The authors of the quadratic voting proposal claim in recent analysis that the scheme is more resilient to bribery than traditional voting, with the key mechanism as follows:
However, in the bounded support case she would have to pass herself off as a number of identities comparable with the square root of the population size (many thousands of individuals in a state like California), which would be trivially easy for authorities to detect and prevent. Even when α = 3 she would have to pass herself off as being clones of the sixth root of population, or roughly a dozen individuals, which still seems quite detectable, before she would cause problems for efficiency.
They conclude that “collusion and fraud, except on a very large scale, are deterred either by unilateral deviation incentives or by the reactions of non-participants to the possibility of their occurring.” While this is true in a paper ballot or off-chain setting, it is clear through the lens of our previous articles that such assumptions are not tenable on-chain. Buying votes of on the order of a dozen individuals is likely extremely easily tractable, and also extremely hard to detect in such a setting. It is in fact the very privacy provided by the Dark DAO scheme, combined with its ease of deployment, that provably violates the authors’ assumptions of reacting to collusion or fraud being a potentially feasible countermeasure.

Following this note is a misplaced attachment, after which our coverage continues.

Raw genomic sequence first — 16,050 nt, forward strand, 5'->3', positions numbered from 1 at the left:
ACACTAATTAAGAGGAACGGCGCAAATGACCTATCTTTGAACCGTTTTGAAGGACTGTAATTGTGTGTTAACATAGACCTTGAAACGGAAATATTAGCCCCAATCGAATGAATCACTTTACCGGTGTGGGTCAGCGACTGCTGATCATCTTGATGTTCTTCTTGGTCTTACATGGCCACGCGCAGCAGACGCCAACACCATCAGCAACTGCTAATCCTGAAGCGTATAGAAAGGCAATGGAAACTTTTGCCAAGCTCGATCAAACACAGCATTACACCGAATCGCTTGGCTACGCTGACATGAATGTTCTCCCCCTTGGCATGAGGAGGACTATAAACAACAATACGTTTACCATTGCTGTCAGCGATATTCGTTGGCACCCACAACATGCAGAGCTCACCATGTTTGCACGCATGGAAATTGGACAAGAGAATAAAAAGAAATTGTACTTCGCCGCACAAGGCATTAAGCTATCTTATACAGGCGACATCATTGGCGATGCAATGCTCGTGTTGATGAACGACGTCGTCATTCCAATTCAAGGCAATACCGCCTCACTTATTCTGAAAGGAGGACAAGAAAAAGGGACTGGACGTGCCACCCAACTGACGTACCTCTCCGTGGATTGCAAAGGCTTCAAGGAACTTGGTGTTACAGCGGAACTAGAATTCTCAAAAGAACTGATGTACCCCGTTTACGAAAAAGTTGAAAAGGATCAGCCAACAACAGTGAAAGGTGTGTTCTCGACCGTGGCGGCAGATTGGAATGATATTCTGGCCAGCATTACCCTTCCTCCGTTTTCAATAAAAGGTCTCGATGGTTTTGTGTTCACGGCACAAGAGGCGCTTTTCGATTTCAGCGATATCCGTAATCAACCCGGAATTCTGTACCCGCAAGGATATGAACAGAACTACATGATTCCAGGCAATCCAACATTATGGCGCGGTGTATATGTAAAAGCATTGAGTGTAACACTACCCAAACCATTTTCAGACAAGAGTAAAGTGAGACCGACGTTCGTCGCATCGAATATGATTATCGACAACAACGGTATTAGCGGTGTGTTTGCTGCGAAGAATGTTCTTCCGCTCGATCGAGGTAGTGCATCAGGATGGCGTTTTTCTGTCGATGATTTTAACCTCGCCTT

This is all not to say that experimenting with new voting models in blockchain is not useful or interesting, but to assert that any voting deployments must be mindful of the unique and hostile environment on-chain voting demands. It is unlikely that schemes that work well for in-person voting, boardroom meetings, or even coordinator-based protocols will simply port to blockchains without substantial additional work on defining and proving adversarial resilience to both technical and economic attacks in a blockchain-specific context. It is clear that applying mechanisms that work in traditional information sciences or economics is not sufficient to analyze and represent the equilibria that will actually emerge when a given game is deployed (and matures to importance) in a permissionless blockchain environment.
It is likely that if schemes without blockchain-specific analyses are deployed for important political decisions, even past experimental success will not grant them freedom from manipulation.
So, it is clear that the dangers of on-chain voting are exacerbated by more complicated systems built on top of these technologies.
Self evolving systems directly incentivize vote buying and give the outcome of purchased and rigged votes large amounts of power over system operation.
Schemes like quadratic voting, that have been proposed in a blockchain context, explicitly allow vote buying and attempt to mitigate its impact through an identity-based scheme. Such schemes may have unforeseen properties in a blockchain environment, where identity is a murky concept, and the existence of trusted hardware implies that a user can sell only behaviors of their identity without transferring the identity itself.